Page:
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A spatial panel data version of the knowledge capital model

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  • Christian Sommeregger
  • Christoph Hammer

    ()

  • Daniel Bekesi
  • Matthias Koch

    ()

Abstract

This paper attempts to analyze the impact of knowledge and knowledge spillovers on regional total factor productivity (TFP) in Europe. Regional patent stocks are used as a proxy for knowledge, and TFP is measured in terms of a superlative index. We follow Fischer et. al (2008) by using a spatial-spillover model and a data set covering 203 regions for six time periods. In order to estimate the impact of knowledge stocks we use a spatial autoregressive model with random effects, which allows for three kinds of spatial dependence: Spatial correlation in the innovations, the exogenous and the endogenous variables. The results suggest that there is a significant positive impact of knowledge on regional TFP levels, and that knowledge spills over to neighboring regions. These spillovers decay exponentially with distance at a rate of 8%. Using Monte Carlo simulations we calculate the distribution of direct and indirect effects. The average elasticity of a region's TFP with respect to its own knowledge stock is 0.2 and highly significant. The average effect of all other regions' TFP is about 50% higher, which confirms that the cross-country externalities are important in the measuring of the impact.

Suggested Citation

  • Christian Sommeregger & Christoph Hammer & Daniel Bekesi & Matthias Koch, 2011. "A spatial panel data version of the knowledge capital model," ERSA conference papers ersa11p727, European Regional Science Association.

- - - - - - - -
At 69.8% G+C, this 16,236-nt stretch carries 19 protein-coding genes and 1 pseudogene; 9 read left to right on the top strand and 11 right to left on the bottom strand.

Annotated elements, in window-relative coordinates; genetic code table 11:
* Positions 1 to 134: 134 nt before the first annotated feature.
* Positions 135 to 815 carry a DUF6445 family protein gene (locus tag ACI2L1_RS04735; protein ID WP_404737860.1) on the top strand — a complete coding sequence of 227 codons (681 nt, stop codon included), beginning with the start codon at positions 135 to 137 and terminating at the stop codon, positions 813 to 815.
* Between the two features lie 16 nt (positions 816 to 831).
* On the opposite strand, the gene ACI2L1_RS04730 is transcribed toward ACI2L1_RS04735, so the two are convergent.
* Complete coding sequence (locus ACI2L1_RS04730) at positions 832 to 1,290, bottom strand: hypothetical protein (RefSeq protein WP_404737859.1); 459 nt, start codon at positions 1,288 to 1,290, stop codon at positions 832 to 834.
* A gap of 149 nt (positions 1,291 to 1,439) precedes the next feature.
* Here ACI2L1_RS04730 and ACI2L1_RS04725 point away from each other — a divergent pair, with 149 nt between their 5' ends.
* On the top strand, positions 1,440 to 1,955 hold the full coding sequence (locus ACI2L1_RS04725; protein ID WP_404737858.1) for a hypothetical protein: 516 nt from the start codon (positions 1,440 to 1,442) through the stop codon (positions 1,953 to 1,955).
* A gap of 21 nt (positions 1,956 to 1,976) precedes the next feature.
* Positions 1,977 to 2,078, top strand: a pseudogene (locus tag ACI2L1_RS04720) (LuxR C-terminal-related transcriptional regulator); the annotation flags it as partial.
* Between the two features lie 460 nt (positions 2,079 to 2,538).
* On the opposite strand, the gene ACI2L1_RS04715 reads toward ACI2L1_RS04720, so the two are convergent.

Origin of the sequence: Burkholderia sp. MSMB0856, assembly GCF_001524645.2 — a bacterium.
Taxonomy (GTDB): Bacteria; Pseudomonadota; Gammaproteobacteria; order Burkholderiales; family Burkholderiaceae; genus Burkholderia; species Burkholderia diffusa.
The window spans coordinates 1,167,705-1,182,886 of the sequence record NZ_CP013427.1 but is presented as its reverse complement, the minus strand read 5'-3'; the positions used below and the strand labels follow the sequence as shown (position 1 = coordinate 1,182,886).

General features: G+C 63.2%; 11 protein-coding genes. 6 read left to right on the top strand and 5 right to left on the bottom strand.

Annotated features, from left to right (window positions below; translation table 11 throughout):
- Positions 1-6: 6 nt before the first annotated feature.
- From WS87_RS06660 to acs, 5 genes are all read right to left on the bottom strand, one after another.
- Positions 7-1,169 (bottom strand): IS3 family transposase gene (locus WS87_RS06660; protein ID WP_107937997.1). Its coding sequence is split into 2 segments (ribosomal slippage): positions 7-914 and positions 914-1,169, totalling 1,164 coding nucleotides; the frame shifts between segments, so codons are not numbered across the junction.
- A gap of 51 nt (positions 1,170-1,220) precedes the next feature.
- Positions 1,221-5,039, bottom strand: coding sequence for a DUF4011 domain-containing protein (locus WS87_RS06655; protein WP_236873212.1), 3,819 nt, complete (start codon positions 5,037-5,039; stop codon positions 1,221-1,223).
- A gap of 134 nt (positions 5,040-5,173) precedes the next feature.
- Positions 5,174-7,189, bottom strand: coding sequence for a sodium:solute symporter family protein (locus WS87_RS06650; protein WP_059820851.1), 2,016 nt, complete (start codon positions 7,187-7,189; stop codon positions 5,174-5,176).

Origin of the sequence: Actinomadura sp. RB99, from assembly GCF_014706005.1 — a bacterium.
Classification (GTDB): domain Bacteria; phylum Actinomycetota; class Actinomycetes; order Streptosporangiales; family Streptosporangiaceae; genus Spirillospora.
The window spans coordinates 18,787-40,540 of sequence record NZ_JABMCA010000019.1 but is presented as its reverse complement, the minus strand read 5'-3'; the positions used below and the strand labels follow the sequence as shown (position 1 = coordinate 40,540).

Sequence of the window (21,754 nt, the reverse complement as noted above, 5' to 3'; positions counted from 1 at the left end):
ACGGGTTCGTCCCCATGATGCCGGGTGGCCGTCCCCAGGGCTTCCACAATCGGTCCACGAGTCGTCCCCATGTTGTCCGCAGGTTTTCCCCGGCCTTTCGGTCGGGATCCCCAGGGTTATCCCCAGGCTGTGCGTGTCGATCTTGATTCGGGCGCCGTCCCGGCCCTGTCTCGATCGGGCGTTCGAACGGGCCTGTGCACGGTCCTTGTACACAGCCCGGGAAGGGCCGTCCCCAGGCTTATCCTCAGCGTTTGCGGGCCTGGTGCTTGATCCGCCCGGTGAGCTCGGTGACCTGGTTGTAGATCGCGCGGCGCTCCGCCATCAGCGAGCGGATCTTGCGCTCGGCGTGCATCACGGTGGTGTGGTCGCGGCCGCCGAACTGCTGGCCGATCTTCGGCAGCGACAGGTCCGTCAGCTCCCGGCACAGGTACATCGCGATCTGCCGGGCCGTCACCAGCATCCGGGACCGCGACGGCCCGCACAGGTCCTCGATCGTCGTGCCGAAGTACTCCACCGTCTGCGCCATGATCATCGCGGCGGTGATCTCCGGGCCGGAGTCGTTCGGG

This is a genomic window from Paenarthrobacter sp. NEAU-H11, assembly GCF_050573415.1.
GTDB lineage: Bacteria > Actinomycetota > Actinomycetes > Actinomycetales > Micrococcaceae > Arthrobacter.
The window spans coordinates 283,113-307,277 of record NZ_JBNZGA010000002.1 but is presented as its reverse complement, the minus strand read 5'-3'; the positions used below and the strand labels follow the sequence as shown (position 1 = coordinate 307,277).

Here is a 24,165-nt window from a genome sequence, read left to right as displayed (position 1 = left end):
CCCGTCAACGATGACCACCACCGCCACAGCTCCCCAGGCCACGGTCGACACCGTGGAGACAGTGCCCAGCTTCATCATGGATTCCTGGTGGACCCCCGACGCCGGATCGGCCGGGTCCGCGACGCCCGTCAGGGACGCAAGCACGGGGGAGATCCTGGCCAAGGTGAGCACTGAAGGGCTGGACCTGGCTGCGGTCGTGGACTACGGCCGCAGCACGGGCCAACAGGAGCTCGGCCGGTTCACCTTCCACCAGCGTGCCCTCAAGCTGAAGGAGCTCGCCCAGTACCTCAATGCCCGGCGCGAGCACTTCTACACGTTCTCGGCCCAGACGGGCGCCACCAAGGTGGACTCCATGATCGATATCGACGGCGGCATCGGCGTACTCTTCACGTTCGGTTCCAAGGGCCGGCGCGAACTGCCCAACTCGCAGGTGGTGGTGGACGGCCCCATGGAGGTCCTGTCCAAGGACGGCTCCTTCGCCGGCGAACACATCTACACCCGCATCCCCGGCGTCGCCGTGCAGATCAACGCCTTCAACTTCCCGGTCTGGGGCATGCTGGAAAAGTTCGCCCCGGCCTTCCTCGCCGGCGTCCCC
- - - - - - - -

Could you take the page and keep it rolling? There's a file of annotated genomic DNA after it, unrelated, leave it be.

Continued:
• Handle: RePEc:wiw:wiwrsa:ersa11p727
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    References listed on IDEAS

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    1. Göran Therborn & K.C. Ho, 2009. "Introduction," City, Taylor & Francis Journals, vol. 13(1), pages 53-62, March.
    2. Fischer, Manfred M. & Scherngell, Thomas & Jansenberger, Eva, 2005. "The Geography of Knowledge Spillovers between High-Technology Firms in Europe. Evidence from a Spatial Interaction Modelling Perspective," MPRA Paper 77786, University Library of Munich, Germany.
    3. Doraszelski, Ulrich & Jaumandreu, Jordi, 2006. "R&D and productivity: Estimating production functions when productivity is endogenous," MPRA Paper 1246, University Library of Munich, Germany.
    4. Bernard Fingleton & Julie Le Gallo, 2008. "Estimating spatial models with endogenous variables, a spatial lag and spatially dependent disturbances: Finite sample properties," Papers in Regional Science, Wiley Blackwell, vol. 87(3), pages 319-339, August.
    5. J. Barkley Rosser, 2009. "Introduction," Chapters,in: Handbook of Research on Complexity, chapter 1 Edward Elgar Publishing.
    6. Bernard Fingleton, 2001. "Equilibrium and Economic Growth: Spatial Econometric Models and Simulations," Journal of Regional Science, Wiley Blackwell, vol. 41(1), pages 117-147.
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